London 2018: A Big Bus Tour and Hyde Park


Day 2, Monday, June 25, 2018

We slept in a bit – not that 8:30 is that late, but it is when we were all in bed by 9 the night before.  We got ready and were out the door by 10 am.

We decided to get a lay of the land and try out the Hop On/Hop Off bus tour that was included in our London pass.  We took the tube to the station where the buses pick up, and climbed aboard the Big Bus.  It started out so well…

A street scene from the Big Bus

 

Taryn’s favorite! Greene King Tavern

Then the bus hit a scooter.  Or perhaps the scooter hit the bus; it was a bit unclear what happened.  At any rate, the scooter driver (rider?) didn’t seem to be injured, because he drove (rode?) off, leaving the bus to sit there, on the side of the street, with the bus driver on the phone with the office, trying to sort out what he was supposed to do.

What he didn’t do was update any of the passengers, so we were just all sitting there wondering how long we would be sitting there.  Finally, after about 10 minutes we decided we would get out and explore on foot for awhile and then find another Big Bus to hop onto later.

We were right near Hyde Park, so we wandered in and explored.  There are all sorts of fountains with algae and pretty scenery.  Hyde Park has been an open park space since it was established as a hunting ground by King Henry VIII in 1536; it has been open to the public since 1637.  The park is also well known as a space where people can express their right to free speech – Speaker’s Corner has been a part of the park where people can debate and protest since 1872.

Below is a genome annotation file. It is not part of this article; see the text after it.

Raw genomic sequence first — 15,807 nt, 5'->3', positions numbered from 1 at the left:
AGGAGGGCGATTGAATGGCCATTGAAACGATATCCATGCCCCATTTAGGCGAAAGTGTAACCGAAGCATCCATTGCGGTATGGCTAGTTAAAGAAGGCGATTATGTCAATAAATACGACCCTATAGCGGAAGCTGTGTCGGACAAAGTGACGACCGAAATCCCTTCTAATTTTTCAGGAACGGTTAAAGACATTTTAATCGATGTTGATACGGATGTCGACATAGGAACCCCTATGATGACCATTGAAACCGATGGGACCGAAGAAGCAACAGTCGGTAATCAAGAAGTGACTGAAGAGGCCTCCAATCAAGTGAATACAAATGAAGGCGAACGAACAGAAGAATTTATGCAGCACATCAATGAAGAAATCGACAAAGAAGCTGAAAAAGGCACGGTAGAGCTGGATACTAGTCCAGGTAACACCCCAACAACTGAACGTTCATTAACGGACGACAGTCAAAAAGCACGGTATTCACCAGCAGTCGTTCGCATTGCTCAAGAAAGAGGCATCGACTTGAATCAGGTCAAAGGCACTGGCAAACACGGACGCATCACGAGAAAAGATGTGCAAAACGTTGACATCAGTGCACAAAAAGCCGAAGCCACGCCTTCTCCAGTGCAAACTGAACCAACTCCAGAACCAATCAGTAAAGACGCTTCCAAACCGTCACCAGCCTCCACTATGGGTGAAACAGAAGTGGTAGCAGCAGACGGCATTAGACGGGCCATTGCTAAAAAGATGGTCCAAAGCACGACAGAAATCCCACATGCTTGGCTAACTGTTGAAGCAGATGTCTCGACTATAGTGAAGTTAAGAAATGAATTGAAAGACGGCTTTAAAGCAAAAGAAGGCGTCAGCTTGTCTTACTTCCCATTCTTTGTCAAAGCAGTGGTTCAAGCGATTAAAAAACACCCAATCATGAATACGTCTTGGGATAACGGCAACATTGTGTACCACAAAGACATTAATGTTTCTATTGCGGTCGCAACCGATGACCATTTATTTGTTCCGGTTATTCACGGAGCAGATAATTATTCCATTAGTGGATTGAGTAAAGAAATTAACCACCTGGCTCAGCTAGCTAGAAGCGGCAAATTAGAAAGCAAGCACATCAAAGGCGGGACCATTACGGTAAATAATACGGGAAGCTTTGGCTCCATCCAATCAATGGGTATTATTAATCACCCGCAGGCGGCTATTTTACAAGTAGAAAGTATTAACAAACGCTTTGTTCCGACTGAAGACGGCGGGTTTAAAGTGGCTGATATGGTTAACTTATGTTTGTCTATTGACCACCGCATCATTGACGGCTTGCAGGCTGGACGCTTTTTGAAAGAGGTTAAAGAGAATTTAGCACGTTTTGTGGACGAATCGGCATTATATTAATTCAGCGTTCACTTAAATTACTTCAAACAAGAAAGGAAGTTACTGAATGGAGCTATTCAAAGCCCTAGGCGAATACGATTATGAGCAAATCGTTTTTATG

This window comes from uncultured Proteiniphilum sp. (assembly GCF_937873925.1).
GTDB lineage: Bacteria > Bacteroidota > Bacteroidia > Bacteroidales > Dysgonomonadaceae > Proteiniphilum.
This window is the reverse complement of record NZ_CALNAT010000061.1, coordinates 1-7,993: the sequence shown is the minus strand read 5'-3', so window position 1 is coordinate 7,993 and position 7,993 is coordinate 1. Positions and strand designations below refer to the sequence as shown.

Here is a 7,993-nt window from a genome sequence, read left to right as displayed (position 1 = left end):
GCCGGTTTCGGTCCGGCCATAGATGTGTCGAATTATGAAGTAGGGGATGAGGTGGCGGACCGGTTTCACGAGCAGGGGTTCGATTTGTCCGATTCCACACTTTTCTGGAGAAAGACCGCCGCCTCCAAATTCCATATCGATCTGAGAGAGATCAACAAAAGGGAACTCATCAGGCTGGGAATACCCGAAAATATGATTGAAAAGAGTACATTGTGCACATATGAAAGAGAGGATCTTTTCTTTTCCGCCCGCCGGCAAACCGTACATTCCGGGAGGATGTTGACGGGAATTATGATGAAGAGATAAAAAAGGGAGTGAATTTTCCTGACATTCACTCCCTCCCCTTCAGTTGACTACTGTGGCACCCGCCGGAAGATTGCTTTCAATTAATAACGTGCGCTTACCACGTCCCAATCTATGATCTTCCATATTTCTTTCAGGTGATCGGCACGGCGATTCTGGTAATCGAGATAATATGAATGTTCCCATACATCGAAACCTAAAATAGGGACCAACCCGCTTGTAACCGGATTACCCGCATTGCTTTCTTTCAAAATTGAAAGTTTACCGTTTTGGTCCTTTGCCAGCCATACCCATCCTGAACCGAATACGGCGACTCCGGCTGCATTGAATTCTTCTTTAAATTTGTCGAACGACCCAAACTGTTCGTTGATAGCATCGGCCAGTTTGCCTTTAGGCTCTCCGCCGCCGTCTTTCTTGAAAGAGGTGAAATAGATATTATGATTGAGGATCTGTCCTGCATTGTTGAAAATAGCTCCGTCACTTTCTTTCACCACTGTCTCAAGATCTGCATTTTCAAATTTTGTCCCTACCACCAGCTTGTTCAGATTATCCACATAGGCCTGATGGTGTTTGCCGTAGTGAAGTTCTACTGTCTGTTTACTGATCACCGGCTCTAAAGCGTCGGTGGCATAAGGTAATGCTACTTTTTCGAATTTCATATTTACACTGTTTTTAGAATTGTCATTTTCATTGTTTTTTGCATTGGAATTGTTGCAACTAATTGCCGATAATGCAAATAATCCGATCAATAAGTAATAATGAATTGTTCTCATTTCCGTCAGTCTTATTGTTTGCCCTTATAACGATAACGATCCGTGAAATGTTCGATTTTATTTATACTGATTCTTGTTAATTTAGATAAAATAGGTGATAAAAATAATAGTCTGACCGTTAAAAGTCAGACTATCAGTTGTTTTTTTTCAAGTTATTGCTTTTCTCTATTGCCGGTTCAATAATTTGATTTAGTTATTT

It was also a well known dueling ground in the 18th century, with 172 duels known to have occurred there, and 63 fatalities.  The military also used Hype Park as a place to conduct military executions.  With all that gore, I wonder how haunted the place is after dark!

In more recent times, Hyde Park has happier events associated with it, including an annual Christmas Market and music concerts.  Pink Floyd, the Rolling Stones, Queen and the Live 8 concert all played in Hyde Park.

We also stopped by the Marble Arch.  It was built beginning in 1827, designed by John Nash after the Arch of Constantine in Rome and the Arc de Triomphe in Paris.  It was intended to be the state entrance to a ceremonial courtyard at Buckingham Palace, but the palace was enlarged and the arch was moved to its current, rather inconvenient location on a traffic island.

Even though it was not completed with all the fancy friezes and the statue on the top, it is still quite pretty.  The horse head sculpture nearby is really cool too.  You can even play ping pong on the tables in front of it!

Me at the Marble Arch

 

A horse sculpture at the Marble Arch

After the Marble Arch, we managed to find a spot to get back on the Big Bus tour bus.  We planned to head over to the Tower of London, but once again, our plans went awry.  The bus was so packed and there was no air conditioning, so we were roasting hot as we rolled along.  We only made it as far as Westminster Abbey before we were all sweating to death.  We decided to change our plans and go to Westminster Abbey instead that afternoon – just so we could get off the bus!

Costs: BigBus Hop On/Off Tour – included in London Pass (34 pounds without pass).

 

 

 

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